The Anthropology of Roadside Trash

green frederick trash

Linda shares her trash capture from Memorial Day weekend!

For a year now I have been routinely cleaning up litter along a two -mile stretch of Harmony Road, sometimes with the help of family and friends. We adopted it as part of Green Frederick’s mission to serve the community.

Its a bucolic setting, winding along the stream valley of the mighty but Little Catoctin Creek which meanders through the Myersville area. Even with the work that I’m doing, as I bend over time and time again I have time to reflect about what I find along the way.

Here are some observations:
1) Roadside Character Analysis. Every roadside takes on the personality of the people that use it. While that may seem a statement of the obvious, it becomes really granular when you’re picking up the detritus that “normal” people feel compelled to throw out their windows. I’ve done litter cleanups for years with Scout troops and volunteer groups, and the things we find have a different theme every time.

2) The Lunch Bunch. The most intriguing thing about Harmony Road between MD 17 and US 40 is the “lunchroom” trash. I’ve never seen so many zip-lock bags in a litter pickup project before! It’s as if a school bus full of children emptied their lunch boxes out the window every day—but it goes on year-round (even when school is out!)

This is noticeable because, since I regularly clean the same stretch of the road several times a year, the same trash returns. Every time, somewhere along the road I find plastic ziplock baggies with empty wraps from crackers, crusts of sandwiches, balled up napkins; trays from lunchables. I also find small one-serve milk bottles, water bottles, and juices; I find banana peels and apple cores (which I leave to decay). Whoever is eating and discarding these lunches packs very similar meals to what I grew up learning was a traditional lunch-sandwich, fruit and Cookie/cracker treat with a drink.

3) Throw Your Vices Out the Window. Like everywhere, people have their share of vices in the vicinity of Harmony Road. The bag I carry for recyclables is inevitably filled and weighting me down with Coors lite, Miller and Budweiser bottles (as well as a variety of smashed can beers) far before my trash bag is; and the number of empty Pall Mall, Native Spirit and Marlboro cigarette packs I’ve picked up has been in the dozens.

4) Car Parts Galore. The highway produces a lot of plastic and metal trash. Interstate 70 crosses over my section of Harmony Road (see the video for a good look), and along the  quarter mile on either side of it I usually find discarded pieces of rug, floor mats, sections of black plastic that I assume are pieces of bumpers (that I always hope are not the result of accidents above) as well as scraps of aluminum and some type of faux metal that is actually plastic treated to appear metallic.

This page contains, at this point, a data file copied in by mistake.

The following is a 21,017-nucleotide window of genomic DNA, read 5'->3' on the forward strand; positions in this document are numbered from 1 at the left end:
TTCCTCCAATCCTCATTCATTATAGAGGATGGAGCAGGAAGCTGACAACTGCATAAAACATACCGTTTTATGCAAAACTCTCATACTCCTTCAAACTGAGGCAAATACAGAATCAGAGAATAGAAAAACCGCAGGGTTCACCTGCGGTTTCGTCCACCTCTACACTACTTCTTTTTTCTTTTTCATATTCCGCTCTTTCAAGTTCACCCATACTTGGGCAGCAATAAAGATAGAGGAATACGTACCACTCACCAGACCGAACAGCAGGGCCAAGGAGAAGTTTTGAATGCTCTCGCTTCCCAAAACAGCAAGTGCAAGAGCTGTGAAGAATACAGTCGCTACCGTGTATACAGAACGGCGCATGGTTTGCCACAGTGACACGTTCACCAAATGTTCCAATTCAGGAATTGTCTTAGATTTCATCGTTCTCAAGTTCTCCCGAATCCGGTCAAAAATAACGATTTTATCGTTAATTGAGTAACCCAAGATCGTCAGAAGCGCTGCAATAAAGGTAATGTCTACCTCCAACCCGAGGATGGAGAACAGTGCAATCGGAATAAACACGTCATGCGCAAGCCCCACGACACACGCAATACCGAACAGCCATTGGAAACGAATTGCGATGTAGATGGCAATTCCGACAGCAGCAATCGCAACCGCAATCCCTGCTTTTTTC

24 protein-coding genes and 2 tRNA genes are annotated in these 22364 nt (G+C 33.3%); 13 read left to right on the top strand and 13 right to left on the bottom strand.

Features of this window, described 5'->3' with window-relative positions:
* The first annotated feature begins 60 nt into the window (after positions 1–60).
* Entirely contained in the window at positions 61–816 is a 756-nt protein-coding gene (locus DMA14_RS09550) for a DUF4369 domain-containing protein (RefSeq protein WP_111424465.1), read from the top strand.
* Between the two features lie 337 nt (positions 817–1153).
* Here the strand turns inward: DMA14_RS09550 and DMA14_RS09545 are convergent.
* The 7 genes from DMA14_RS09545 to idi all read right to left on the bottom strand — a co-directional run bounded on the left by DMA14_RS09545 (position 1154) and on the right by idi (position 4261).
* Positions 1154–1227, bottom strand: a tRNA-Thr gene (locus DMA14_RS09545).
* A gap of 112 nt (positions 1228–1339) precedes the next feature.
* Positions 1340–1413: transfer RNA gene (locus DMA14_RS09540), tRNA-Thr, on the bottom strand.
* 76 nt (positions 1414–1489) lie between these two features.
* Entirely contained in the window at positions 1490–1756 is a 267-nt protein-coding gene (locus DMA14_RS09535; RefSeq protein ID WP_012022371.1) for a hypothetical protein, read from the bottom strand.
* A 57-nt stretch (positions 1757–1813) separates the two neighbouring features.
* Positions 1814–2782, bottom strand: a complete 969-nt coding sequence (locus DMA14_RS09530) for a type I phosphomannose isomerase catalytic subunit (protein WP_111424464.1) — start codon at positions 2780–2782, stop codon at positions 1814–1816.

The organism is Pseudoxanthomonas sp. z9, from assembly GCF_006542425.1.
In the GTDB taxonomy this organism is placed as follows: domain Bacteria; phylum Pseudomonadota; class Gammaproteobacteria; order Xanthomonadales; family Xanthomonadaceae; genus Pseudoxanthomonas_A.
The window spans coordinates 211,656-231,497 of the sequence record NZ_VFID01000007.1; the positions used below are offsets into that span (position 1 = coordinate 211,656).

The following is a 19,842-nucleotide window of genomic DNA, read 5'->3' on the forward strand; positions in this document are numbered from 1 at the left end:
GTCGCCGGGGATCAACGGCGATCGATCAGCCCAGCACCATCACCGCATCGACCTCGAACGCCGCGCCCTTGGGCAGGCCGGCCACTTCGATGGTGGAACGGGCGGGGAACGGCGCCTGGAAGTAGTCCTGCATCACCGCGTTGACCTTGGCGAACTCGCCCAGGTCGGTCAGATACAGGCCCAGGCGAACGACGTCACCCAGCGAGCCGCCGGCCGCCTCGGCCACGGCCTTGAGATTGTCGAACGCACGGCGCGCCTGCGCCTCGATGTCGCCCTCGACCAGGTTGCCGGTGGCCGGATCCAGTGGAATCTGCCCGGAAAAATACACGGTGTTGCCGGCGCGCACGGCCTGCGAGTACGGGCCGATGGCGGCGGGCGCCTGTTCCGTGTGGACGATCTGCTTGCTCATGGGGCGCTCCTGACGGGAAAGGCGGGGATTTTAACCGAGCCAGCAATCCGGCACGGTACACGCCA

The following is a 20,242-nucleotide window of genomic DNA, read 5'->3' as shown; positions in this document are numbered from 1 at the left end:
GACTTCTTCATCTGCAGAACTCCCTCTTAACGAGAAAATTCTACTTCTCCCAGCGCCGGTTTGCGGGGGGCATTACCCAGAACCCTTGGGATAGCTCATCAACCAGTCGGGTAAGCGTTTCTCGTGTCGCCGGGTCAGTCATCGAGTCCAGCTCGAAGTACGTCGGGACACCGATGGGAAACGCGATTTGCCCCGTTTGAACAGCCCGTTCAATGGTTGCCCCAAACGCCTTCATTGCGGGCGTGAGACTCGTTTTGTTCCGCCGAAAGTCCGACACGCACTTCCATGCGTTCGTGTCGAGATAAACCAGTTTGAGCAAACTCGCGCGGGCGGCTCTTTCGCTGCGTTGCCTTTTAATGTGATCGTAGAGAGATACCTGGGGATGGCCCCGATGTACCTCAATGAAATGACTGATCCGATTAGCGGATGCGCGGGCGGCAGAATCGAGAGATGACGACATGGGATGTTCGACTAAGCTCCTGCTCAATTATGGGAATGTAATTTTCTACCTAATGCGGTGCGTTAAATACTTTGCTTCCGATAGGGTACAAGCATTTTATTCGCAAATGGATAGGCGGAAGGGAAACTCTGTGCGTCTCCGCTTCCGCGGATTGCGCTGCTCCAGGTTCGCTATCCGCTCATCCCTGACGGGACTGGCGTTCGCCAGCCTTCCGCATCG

5) Odd Stuff. Though I don’t find a lot of them, three items of significance I found are striking. I’ve separately found two drivers licenses; and an envelope with a paycheck (all of which I returned to the owners).

I don’t have a way at my home to weigh the trash and recyclables, so it is difficult to estimate what I’ve collected; the Frederick County Highway Department, which runs the program, is unfortunately not very responsive when I write to them to pick up bags I’ve left along the roadside, so for most of the year I’ve simply brought them home and deposited them in my own trash and recycling bin. I would guesstimate I’ve brought home 10 bags of trash and 15 bags of recyclables over the year.

Its an interesting psychological experience. In other circumstances — probably because I’d had my Girl Scout troop with me–people would stop to thank us for cleaning the road. I haven’t yet had that in the past year; more normally, people look at me as if I’m nuts or slightly touched.

However, it IS making an impact. In past litter pickups we routinely speculate that seeing litter pickup encourages people to litter more because they assume someone is taking care of it for them. However, except for my lunch-eating friends and the people who want to dump signs of their vices on the side of the road, I have seen less trash since I am regularly monitoring my stretch of Harmony Road, and thats an encouraging thing–both for the environment and for my opinion of human nature!

Resources: Frederick County Adopt-A-Road program

State of Maryland Adopt-A-Road program 

Plogging (picking up trash while jogging)